Racial Equity Tools, out of Baltimore, Maryland, maintains an excellent glossary of frequently used words in any discussion on race. Below are some key definitions. For the full glossary, visit racialequitytools.org

Ally

Someone who makes the commitment and effort to recognize their privilege (based on gender, class, race, sexual identity, etc.) and work in solidarity with oppressed groups in the struggle for justice. Allies understand that it is in their own interest to end all forms of oppression, even those from which they may benefit in concrete ways.

Allies commit to reducing their own complicity or collusion in oppression of those groups and invest in strengthening their own knowledge and awareness of oppression.

SOURCES

OpenSource Leadership Strategies, “The Dynamic System of Power, Privilege and Oppressions.” Center for Assessment and Policy Development.

Individual Racism

Individual racism refers to the beliefs, attitudes, and actions of individuals that support or perpetuate racism. Individual racism can be deliberate, or the individual may act to perpetuate or support racism without knowing that is what he or she is doing.

Examples

  • Telling a racist joke, using a racial epithet, or believing in the inherent superiority of whites over other groups;
  • Avoiding people of color whom you do not know personally, but not whites whom you do not know personally (e.g., white people crossing the street to avoid a group of Latino/a young people; locking their doors when they see African American families sitting on their doorsteps in a city neighborhood; or not hiring a person of color because “something doesn’t feel right”)
  • Accepting things as they are (a form of collusion).

Source

Flipping the Script: White Privilege and Community Building. Maggie Potapchuk, Sally Leiderman, Donna Bivens and Barbara Major. 2005.

Institutional Racism

Institutional racism refers specifically to the ways in which institutional policies and practices create different outcomes for different racial groups. The institutional policies may never mention any racial group, but their effect is to create advantages for whites and oppression and disadvantage for people from groups classified as people of color.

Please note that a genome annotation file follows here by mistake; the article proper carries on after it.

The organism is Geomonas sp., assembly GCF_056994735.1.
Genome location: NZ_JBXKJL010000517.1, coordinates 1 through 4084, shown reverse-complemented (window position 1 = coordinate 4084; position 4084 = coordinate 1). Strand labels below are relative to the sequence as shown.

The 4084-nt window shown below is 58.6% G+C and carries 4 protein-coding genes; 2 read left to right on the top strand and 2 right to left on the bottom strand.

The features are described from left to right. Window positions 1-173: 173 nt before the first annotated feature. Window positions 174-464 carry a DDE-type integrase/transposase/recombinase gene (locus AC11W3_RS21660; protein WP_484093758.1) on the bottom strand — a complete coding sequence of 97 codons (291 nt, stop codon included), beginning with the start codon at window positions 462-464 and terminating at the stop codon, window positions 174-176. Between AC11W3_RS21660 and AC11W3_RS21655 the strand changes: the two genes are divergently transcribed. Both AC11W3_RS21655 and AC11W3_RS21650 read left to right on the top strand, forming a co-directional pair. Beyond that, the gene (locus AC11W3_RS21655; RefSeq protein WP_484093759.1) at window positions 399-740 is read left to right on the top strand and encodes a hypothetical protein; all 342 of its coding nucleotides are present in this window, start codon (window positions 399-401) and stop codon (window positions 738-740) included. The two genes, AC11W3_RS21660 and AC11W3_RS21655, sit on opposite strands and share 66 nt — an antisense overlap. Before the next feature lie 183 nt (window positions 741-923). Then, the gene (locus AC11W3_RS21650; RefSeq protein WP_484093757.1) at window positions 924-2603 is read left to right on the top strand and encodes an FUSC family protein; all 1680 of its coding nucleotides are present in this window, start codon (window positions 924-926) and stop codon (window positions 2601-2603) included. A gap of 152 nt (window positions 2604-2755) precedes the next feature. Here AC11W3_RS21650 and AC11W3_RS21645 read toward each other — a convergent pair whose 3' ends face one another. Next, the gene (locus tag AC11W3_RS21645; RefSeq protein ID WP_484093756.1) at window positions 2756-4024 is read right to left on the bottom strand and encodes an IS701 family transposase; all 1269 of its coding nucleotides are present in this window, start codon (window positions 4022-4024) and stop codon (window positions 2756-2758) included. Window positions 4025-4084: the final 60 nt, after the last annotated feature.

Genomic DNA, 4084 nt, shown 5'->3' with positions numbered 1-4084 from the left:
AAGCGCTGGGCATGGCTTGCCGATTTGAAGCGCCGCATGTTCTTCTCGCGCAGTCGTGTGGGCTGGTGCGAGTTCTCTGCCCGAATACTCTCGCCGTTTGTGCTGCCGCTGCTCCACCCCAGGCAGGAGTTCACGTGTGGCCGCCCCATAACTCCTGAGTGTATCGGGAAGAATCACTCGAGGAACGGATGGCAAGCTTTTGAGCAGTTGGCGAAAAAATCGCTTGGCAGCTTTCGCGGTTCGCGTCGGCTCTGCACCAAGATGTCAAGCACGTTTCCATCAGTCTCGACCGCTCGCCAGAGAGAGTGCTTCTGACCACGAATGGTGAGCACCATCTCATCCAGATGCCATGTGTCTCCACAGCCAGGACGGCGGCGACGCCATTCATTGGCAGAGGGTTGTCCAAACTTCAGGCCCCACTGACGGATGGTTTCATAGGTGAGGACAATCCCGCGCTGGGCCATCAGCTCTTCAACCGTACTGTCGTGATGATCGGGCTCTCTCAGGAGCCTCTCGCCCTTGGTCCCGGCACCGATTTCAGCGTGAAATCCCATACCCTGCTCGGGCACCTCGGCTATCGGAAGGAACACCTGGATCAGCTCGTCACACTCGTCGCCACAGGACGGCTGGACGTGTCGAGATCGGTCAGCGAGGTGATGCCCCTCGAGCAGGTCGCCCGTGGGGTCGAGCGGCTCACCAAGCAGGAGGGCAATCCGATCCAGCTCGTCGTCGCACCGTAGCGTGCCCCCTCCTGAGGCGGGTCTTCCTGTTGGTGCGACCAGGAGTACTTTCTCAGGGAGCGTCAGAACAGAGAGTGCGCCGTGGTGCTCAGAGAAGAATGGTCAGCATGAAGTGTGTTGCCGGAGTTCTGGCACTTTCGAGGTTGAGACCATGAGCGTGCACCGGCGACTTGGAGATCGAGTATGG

Examples

  • Government policies that explicitly restricted the ability of people to get loans to buy or improve their homes in neighborhoods with high concentrations of African Americans (also known as "red-lining").
  • City sanitation department policies that concentrate trash transfer stations and other environmental hazards disproportionately in communities of color.
  • City sanitation department policies that concentrate trash transfer stations and other environmental hazards disproportionately in communities of color.

Source

Flipping the Script: White Privilege and Community Building. Maggie Potapchuk, Sally Leiderman, Donna Bivens and Barbara Major. 2005.

Inclusion

Authentically bringing traditionally excluded individuals and/or groups into processes, activities, and decision/policy making in a way that shares power.

Source

OpenSource Leadership Strategies, Some Working Definitions

Privilege

Unearned social power accorded by the formal and informal institutions of society to ALL members of a dominant group (e.g. white privilege, male privilege, etc.). Privilege is usually invisible to those who have it because we’re taught not to see it, but nevertheless it puts them at an advantage over those who do not have it.

Source

Colors of Resistance Archive